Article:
Beurs van Berlage - Sébastien Barbieri

NIEU 2016 in Amsterdam

last days

tl;dr contributing guidelines and general conclusion

Workshop day!

Finally some action!

Node source compiling, testing

Contributing Guideline


  • deps/
  • doc/api/
  • lib/
  • src/
  • test/parallel/

Installing node

git clone
cd node


make -j4

it took me about 20’

Test it:


Build the doc

make doc
make doc-only

Output will be in out/doc/api

Make test

run all the test 2’50”

make -j4 test

most of the time

make -j4 test-parallel

is sufficient (and take half the time)


Follow contributing rules

  • fork
  • branch
  • commit

Example of contributions

Contributing in general

openhatch thanks @pkafei

Session about how stream works

To learn about stream, reading the code is a good option (documentation and test are not that perfect). So here are some entry point to understand concept of the stream.

Different streams:

  • readable stream: maintained by the stream working group. See _stream_readable.js
  • writable stream: See _stream_writable.js

Why use readable stream: because it fixes the stream core

Socket is duplex stream (readable and writable).

Stream are pipes.


Readable: What is readable state: it’s a state object, the stream object create an instance of the stream state to store his state.

Pipe: the pipe use the readable state, use on(‘data’) which write on destination.

Source stream emits data event. When write returns false it means that we need to slow down (pause) and add a drain event wait.

The drain event is triggered and the writer may write again.

The point of stream is to slow down the speed so the consumer can keep on reading.

Handling errors in piped stream: using mafintosh module pump.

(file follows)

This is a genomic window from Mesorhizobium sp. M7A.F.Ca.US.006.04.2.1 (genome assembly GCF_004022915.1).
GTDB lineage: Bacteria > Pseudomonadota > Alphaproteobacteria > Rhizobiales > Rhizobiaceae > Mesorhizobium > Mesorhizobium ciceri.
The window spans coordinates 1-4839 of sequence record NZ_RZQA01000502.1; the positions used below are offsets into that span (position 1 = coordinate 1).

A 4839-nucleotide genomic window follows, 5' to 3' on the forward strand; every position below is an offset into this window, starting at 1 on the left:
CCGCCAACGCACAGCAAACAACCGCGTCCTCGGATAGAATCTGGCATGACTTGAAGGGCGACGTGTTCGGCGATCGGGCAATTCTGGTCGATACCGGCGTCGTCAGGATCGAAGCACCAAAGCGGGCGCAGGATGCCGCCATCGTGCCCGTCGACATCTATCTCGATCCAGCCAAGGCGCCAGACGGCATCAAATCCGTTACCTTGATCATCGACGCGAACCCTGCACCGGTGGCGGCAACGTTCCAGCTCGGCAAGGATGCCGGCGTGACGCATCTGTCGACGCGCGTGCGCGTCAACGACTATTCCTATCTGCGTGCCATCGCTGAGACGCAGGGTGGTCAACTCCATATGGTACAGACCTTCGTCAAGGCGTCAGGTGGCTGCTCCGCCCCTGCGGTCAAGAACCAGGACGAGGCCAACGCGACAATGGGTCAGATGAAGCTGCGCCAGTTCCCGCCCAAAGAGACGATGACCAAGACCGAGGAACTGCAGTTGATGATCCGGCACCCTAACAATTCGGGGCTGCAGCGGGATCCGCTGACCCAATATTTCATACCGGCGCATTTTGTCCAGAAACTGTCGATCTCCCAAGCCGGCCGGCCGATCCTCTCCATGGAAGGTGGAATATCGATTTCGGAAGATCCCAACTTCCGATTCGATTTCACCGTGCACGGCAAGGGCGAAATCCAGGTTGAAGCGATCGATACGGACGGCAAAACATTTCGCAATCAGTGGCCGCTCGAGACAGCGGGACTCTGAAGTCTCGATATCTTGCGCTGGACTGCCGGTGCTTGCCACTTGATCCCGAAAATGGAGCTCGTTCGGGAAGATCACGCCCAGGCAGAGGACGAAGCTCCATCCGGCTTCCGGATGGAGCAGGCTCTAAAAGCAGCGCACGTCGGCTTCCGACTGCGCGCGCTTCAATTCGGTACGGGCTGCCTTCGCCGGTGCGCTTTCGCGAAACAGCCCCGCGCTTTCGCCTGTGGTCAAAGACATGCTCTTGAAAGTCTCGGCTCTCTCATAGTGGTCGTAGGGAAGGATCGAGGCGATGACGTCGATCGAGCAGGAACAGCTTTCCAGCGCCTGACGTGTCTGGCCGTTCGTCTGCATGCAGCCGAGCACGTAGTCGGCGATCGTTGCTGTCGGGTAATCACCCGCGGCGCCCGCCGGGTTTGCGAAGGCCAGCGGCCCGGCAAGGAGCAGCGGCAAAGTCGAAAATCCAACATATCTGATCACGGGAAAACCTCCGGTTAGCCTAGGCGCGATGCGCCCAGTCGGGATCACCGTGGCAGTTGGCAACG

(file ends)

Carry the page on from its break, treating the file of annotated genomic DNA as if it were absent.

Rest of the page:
Overall Personal Conclusion of the #NodeInteractive 4 days event

While it’s always a good thing to gather community around an event and to meet each other in person, I would have imagined a bit more interactivity in this one. Such has Q&A session, idea gathering (post-it, drawing …) session.

As Ashley Williams mentioned in her session: effort still seems needed to listen and take into account what the community has to say.

I could rephrase this as: I was glad to contribute to bug fixing but I would have been happier to contribute to the future of nodejs in general. It looks like nodejs is well controlled by the one working for big companies all around the project and that’s fine because it is where it came from. But if you want free contributors to feel more part of the community some responsability and powers needs to be shared.

However, about the venue and the networking, it really was something enjoyable: a nice place, good food and free time to speak to each others was a great idea. Especially the fact that kernel team members where available and free to speak about anything.

I’m glad for the people I met, I’m glad and proud to have been able to help the nodejs community even a tiny bit. It’s always good to give back to the open source world, it makes you feel useful.

Let’s try to do it the proper way with a retrospective look:

to keep

  • NodeSchool / NodeTogether alike interactive hand’s on session with mentor in the room
  • AI session where really interesting
  • Session about how nodejs code works
  • Networking time

to enhance

  • Give time for Q&A
  • Add more interaction in the early part (allowing each one to speak the same amount of time: free contributor or not) at least to prepare the collaboration summit with all the idea that will be gethered there